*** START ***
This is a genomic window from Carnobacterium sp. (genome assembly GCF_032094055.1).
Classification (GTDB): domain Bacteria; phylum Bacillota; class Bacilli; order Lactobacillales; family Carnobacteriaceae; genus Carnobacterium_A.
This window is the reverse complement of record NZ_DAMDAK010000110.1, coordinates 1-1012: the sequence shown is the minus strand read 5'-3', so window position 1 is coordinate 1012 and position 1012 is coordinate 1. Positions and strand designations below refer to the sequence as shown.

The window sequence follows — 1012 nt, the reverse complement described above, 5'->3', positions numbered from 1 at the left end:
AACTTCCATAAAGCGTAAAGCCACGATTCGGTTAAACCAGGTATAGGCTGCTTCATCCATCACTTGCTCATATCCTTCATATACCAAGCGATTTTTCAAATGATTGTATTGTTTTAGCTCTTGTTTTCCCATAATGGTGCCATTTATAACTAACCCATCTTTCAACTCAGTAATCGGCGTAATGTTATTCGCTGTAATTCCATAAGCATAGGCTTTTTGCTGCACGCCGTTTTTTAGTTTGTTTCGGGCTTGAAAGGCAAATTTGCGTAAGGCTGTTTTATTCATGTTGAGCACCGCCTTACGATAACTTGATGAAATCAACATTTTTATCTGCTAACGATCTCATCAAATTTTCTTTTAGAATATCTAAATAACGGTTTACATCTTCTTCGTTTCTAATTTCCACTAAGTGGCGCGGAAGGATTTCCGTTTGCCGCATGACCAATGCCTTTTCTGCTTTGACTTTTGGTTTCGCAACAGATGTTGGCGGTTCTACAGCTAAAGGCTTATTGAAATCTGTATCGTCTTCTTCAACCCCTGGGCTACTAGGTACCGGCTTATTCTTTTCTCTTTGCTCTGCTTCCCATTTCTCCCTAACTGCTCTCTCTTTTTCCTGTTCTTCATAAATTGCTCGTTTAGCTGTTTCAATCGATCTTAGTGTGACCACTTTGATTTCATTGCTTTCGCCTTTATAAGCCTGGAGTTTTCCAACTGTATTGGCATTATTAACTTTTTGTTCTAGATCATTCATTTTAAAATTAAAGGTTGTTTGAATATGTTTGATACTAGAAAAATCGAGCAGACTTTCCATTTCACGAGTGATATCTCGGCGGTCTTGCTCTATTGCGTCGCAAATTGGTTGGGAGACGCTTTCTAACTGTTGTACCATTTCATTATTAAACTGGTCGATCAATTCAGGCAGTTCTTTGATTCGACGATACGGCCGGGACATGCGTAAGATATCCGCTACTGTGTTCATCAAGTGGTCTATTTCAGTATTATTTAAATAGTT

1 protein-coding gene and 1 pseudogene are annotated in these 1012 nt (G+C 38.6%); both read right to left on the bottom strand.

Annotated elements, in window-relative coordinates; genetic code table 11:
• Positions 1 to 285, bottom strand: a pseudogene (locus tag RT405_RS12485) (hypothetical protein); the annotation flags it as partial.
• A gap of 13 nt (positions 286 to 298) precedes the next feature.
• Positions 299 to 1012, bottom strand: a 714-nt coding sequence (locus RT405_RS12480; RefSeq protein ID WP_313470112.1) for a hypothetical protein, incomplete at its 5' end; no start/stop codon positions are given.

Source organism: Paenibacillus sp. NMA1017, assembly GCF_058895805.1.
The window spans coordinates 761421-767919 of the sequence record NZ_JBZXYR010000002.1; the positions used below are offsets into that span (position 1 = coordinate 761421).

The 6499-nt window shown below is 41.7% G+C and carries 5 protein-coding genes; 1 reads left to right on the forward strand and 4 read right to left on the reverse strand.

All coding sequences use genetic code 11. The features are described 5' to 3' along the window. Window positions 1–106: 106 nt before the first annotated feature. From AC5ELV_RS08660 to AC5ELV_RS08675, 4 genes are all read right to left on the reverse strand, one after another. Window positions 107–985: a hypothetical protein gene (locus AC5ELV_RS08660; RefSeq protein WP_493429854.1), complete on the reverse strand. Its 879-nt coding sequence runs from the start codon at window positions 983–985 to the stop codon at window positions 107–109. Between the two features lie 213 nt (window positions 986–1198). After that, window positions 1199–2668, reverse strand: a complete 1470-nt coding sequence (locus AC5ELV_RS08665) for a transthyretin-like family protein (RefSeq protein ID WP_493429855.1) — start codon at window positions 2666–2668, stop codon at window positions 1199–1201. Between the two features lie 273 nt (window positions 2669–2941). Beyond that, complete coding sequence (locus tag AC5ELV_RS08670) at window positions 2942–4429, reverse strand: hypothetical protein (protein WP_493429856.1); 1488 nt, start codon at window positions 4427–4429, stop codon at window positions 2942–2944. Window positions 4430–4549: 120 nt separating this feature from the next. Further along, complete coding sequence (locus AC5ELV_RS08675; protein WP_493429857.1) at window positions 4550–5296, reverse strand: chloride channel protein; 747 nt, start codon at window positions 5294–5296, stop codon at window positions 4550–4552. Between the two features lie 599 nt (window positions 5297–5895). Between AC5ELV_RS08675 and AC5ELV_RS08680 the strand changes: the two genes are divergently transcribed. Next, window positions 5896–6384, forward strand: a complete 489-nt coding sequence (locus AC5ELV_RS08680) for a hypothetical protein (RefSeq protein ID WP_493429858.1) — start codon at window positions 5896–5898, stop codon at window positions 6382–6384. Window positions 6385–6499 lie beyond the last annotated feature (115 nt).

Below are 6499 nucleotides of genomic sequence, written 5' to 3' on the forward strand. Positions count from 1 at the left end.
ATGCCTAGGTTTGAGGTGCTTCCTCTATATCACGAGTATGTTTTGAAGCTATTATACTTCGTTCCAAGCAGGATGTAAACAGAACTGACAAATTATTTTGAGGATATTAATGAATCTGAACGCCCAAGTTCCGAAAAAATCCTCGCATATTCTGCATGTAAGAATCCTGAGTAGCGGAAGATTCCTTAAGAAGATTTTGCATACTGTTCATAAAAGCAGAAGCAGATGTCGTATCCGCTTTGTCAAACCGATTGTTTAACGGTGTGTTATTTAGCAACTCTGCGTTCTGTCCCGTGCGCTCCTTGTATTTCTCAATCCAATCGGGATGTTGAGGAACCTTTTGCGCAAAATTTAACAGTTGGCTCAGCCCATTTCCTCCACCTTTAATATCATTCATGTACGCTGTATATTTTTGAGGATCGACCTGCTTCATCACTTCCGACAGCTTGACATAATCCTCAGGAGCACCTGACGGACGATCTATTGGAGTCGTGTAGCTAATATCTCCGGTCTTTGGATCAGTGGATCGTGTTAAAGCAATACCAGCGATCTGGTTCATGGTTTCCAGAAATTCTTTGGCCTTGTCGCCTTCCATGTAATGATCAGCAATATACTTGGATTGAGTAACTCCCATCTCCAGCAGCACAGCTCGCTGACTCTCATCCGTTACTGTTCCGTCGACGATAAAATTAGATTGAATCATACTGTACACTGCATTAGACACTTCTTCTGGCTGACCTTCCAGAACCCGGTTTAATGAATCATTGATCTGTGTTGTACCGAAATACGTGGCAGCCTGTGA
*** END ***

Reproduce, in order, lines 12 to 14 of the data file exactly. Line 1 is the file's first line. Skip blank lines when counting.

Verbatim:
The window spans coordinates 761421-767919 of the sequence record NZ_JBZXYR010000002.1; the positions used below are offsets into that span (position 1 = coordinate 761421).

The 6499-nt window shown below is 41.7% G+C and carries 5 protein-coding genes; 1 reads left to right on the forward strand and 4 read right to left on the reverse strand.

All coding sequences use genetic code 11. The features are described 5' to 3' along the window. Window positions 1–106: 106 nt before the first annotated feature. From AC5ELV_RS08660 to AC5ELV_RS08675, 4 genes are all read right to left on the reverse strand, one after another. Window positions 107–985: a hypothetical protein gene (locus AC5ELV_RS08660; RefSeq protein WP_493429854.1), complete on the reverse strand. Its 879-nt coding sequence runs from the start codon at window positions 983–985 to the stop codon at window positions 107–109. Between the two features lie 213 nt (window positions 986–1198). After that, window positions 1199–2668, reverse strand: a complete 1470-nt coding sequence (locus AC5ELV_RS08665) for a transthyretin-like family protein (RefSeq protein ID WP_493429855.1) — start codon at window positions 2666–2668, stop codon at window positions 1199–1201. Between the two features lie 273 nt (window positions 2669–2941). Beyond that, complete coding sequence (locus tag AC5ELV_RS08670) at window positions 2942–4429, reverse strand: hypothetical protein (protein WP_493429856.1); 1488 nt, start codon at window positions 4427–4429, stop codon at window positions 2942–2944. Window positions 4430–4549: 120 nt separating this feature from the next. Further along, complete coding sequence (locus AC5ELV_RS08675; protein WP_493429857.1) at window positions 4550–5296, reverse strand: chloride channel protein; 747 nt, start codon at window positions 5294–5296, stop codon at window positions 4550–4552. Between the two features lie 599 nt (window positions 5297–5895). Between AC5ELV_RS08675 and AC5ELV_RS08680 the strand changes: the two genes are divergently transcribed. Next, window positions 5896–6384, forward strand: a complete 489-nt coding sequence (locus AC5ELV_RS08680) for a hypothetical protein (RefSeq protein ID WP_493429858.1) — start codon at window positions 5896–5898, stop codon at window positions 6382–6384. Window positions 6385–6499 lie beyond the last annotated feature (115 nt).